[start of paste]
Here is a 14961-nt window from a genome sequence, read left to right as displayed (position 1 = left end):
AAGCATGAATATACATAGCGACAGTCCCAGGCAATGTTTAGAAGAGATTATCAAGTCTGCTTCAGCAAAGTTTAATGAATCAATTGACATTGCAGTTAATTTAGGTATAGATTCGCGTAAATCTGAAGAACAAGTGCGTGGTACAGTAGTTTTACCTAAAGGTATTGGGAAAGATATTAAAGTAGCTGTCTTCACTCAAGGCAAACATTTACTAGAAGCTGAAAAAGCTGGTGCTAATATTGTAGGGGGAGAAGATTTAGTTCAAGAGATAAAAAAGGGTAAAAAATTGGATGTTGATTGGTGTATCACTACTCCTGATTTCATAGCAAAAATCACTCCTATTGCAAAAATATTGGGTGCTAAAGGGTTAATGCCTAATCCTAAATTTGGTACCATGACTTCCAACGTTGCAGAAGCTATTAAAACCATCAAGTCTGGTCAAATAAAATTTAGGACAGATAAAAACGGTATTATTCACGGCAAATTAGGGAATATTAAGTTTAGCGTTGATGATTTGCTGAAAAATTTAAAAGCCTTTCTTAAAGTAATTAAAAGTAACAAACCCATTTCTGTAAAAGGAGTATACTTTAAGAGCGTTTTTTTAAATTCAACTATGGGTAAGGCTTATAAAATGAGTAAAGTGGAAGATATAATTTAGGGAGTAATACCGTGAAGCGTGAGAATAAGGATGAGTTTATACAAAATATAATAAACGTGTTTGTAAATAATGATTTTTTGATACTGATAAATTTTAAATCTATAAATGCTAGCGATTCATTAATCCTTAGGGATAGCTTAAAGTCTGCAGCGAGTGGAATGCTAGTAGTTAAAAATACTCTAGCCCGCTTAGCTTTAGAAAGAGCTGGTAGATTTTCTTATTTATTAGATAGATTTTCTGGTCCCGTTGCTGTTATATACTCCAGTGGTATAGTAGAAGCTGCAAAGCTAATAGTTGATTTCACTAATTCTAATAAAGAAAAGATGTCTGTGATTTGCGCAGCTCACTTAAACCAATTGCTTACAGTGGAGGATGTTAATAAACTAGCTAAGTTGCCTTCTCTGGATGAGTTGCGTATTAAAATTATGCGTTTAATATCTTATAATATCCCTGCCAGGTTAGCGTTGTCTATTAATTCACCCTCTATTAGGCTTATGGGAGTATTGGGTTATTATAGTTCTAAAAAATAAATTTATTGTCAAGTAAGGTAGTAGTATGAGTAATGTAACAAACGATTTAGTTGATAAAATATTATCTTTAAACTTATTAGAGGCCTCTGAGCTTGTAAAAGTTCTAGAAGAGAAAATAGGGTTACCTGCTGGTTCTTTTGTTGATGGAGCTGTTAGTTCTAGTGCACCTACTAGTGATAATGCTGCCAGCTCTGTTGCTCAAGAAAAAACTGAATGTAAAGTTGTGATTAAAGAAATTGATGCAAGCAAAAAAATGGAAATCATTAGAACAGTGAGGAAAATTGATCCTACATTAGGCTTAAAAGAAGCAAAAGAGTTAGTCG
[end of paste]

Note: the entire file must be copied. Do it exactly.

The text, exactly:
Here is a 14961-nt window from a genome sequence, read left to right as displayed (position 1 = left end):
AAGCATGAATATACATAGCGACAGTCCCAGGCAATGTTTAGAAGAGATTATCAAGTCTGCTTCAGCAAAGTTTAATGAATCAATTGACATTGCAGTTAATTTAGGTATAGATTCGCGTAAATCTGAAGAACAAGTGCGTGGTACAGTAGTTTTACCTAAAGGTATTGGGAAAGATATTAAAGTAGCTGTCTTCACTCAAGGCAAACATTTACTAGAAGCTGAAAAAGCTGGTGCTAATATTGTAGGGGGAGAAGATTTAGTTCAAGAGATAAAAAAGGGTAAAAAATTGGATGTTGATTGGTGTATCACTACTCCTGATTTCATAGCAAAAATCACTCCTATTGCAAAAATATTGGGTGCTAAAGGGTTAATGCCTAATCCTAAATTTGGTACCATGACTTCCAACGTTGCAGAAGCTATTAAAACCATCAAGTCTGGTCAAATAAAATTTAGGACAGATAAAAACGGTATTATTCACGGCAAATTAGGGAATATTAAGTTTAGCGTTGATGATTTGCTGAAAAATTTAAAAGCCTTTCTTAAAGTAATTAAAAGTAACAAACCCATTTCTGTAAAAGGAGTATACTTTAAGAGCGTTTTTTTAAATTCAACTATGGGTAAGGCTTATAAAATGAGTAAAGTGGAAGATATAATTTAGGGAGTAATACCGTGAAGCGTGAGAATAAGGATGAGTTTATACAAAATATAATAAACGTGTTTGTAAATAATGATTTTTTGATACTGATAAATTTTAAATCTATAAATGCTAGCGATTCATTAATCCTTAGGGATAGCTTAAAGTCTGCAGCGAGTGGAATGCTAGTAGTTAAAAATACTCTAGCCCGCTTAGCTTTAGAAAGAGCTGGTAGATTTTCTTATTTATTAGATAGATTTTCTGGTCCCGTTGCTGTTATATACTCCAGTGGTATAGTAGAAGCTGCAAAGCTAATAGTTGATTTCACTAATTCTAATAAAGAAAAGATGTCTGTGATTTGCGCAGCTCACTTAAACCAATTGCTTACAGTGGAGGATGTTAATAAACTAGCTAAGTTGCCTTCTCTGGATGAGTTGCGTATTAAAATTATGCGTTTAATATCTTATAATATCCCTGCCAGGTTAGCGTTGTCTATTAATTCACCCTCTATTAGGCTTATGGGAGTATTGGGTTATTATAGTTCTAAAAAATAAATTTATTGTCAAGTAAGGTAGTAGTATGAGTAATGTAACAAACGATTTAGTTGATAAAATATTATCTTTAAACTTATTAGAGGCCTCTGAGCTTGTAAAAGTTCTAGAAGAGAAAATAGGGTTACCTGCTGGTTCTTTTGTTGATGGAGCTGTTAGTTCTAGTGCACCTACTAGTGATAATGCTGCCAGCTCTGTTGCTCAAGAAAAAACTGAATGTAAAGTTGTGATTAAAGAAATTGATGCAAGCAAAAAAATGGAAATCATTAGAACAGTGAGGAAAATTGATCCTACATTAGGCTTAAAAGAAGCAAAAGAGTTAGTCG